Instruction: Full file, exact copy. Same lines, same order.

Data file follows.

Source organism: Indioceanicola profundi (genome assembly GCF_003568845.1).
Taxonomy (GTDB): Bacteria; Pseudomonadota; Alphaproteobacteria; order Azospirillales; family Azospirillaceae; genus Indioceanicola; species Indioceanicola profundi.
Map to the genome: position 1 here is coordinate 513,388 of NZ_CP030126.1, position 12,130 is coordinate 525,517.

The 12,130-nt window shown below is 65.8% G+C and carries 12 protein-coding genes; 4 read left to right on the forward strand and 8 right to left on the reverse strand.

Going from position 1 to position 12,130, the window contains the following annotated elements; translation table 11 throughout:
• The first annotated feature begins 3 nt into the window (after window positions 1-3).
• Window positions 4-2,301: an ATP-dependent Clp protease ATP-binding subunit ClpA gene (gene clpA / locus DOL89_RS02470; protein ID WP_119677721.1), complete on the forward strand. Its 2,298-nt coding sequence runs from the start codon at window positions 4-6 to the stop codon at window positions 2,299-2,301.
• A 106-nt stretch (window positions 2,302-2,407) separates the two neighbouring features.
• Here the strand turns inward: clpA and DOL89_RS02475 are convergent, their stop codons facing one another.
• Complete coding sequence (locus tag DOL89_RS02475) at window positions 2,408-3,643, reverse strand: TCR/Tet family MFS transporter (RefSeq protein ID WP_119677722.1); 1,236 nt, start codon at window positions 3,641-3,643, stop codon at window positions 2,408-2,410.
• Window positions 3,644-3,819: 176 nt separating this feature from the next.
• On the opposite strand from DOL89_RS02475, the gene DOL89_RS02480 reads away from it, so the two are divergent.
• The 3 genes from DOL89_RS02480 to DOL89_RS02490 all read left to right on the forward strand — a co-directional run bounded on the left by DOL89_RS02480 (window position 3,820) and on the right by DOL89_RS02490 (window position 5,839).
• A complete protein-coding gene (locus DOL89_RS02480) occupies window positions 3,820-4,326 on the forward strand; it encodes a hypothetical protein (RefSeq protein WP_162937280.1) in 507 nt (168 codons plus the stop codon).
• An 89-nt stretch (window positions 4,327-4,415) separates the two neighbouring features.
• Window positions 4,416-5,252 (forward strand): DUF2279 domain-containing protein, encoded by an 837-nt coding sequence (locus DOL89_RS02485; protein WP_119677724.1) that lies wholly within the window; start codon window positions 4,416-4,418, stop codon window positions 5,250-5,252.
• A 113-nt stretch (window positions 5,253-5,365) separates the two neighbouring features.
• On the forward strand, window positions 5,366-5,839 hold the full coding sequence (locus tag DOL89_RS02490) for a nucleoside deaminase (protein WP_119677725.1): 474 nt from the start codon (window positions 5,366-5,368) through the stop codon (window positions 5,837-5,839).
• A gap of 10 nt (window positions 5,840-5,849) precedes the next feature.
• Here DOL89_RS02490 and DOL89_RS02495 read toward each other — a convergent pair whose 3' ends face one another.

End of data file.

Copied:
Source organism: Indioceanicola profundi (genome assembly GCF_003568845.1).
Taxonomy (GTDB): Bacteria; Pseudomonadota; Alphaproteobacteria; order Azospirillales; family Azospirillaceae; genus Indioceanicola; species Indioceanicola profundi.
Map to the genome: position 1 here is coordinate 513,388 of NZ_CP030126.1, position 12,130 is coordinate 525,517.

The 12,130-nt window shown below is 65.8% G+C and carries 12 protein-coding genes; 4 read left to right on the forward strand and 8 right to left on the reverse strand.

Going from position 1 to position 12,130, the window contains the following annotated elements; translation table 11 throughout:
• The first annotated feature begins 3 nt into the window (after window positions 1-3).
• Window positions 4-2,301: an ATP-dependent Clp protease ATP-binding subunit ClpA gene (gene clpA / locus DOL89_RS02470; protein ID WP_119677721.1), complete on the forward strand. Its 2,298-nt coding sequence runs from the start codon at window positions 4-6 to the stop codon at window positions 2,299-2,301.
• A 106-nt stretch (window positions 2,302-2,407) separates the two neighbouring features.
• Here the strand turns inward: clpA and DOL89_RS02475 are convergent, their stop codons facing one another.
• Complete coding sequence (locus tag DOL89_RS02475) at window positions 2,408-3,643, reverse strand: TCR/Tet family MFS transporter (RefSeq protein ID WP_119677722.1); 1,236 nt, start codon at window positions 3,641-3,643, stop codon at window positions 2,408-2,410.
• Window positions 3,644-3,819: 176 nt separating this feature from the next.
• On the opposite strand from DOL89_RS02475, the gene DOL89_RS02480 reads away from it, so the two are divergent.
• The 3 genes from DOL89_RS02480 to DOL89_RS02490 all read left to right on the forward strand — a co-directional run bounded on the left by DOL89_RS02480 (window position 3,820) and on the right by DOL89_RS02490 (window position 5,839).
• A complete protein-coding gene (locus DOL89_RS02480) occupies window positions 3,820-4,326 on the forward strand; it encodes a hypothetical protein (RefSeq protein WP_162937280.1) in 507 nt (168 codons plus the stop codon).
• An 89-nt stretch (window positions 4,327-4,415) separates the two neighbouring features.
• Window positions 4,416-5,252 (forward strand): DUF2279 domain-containing protein, encoded by an 837-nt coding sequence (locus DOL89_RS02485; protein WP_119677724.1) that lies wholly within the window; start codon window positions 4,416-4,418, stop codon window positions 5,250-5,252.
• A 113-nt stretch (window positions 5,253-5,365) separates the two neighbouring features.
• On the forward strand, window positions 5,366-5,839 hold the full coding sequence (locus tag DOL89_RS02490) for a nucleoside deaminase (protein WP_119677725.1): 474 nt from the start codon (window positions 5,366-5,368) through the stop codon (window positions 5,837-5,839).
• A gap of 10 nt (window positions 5,840-5,849) precedes the next feature.
• Here DOL89_RS02490 and DOL89_RS02495 read toward each other — a convergent pair whose 3' ends face one another.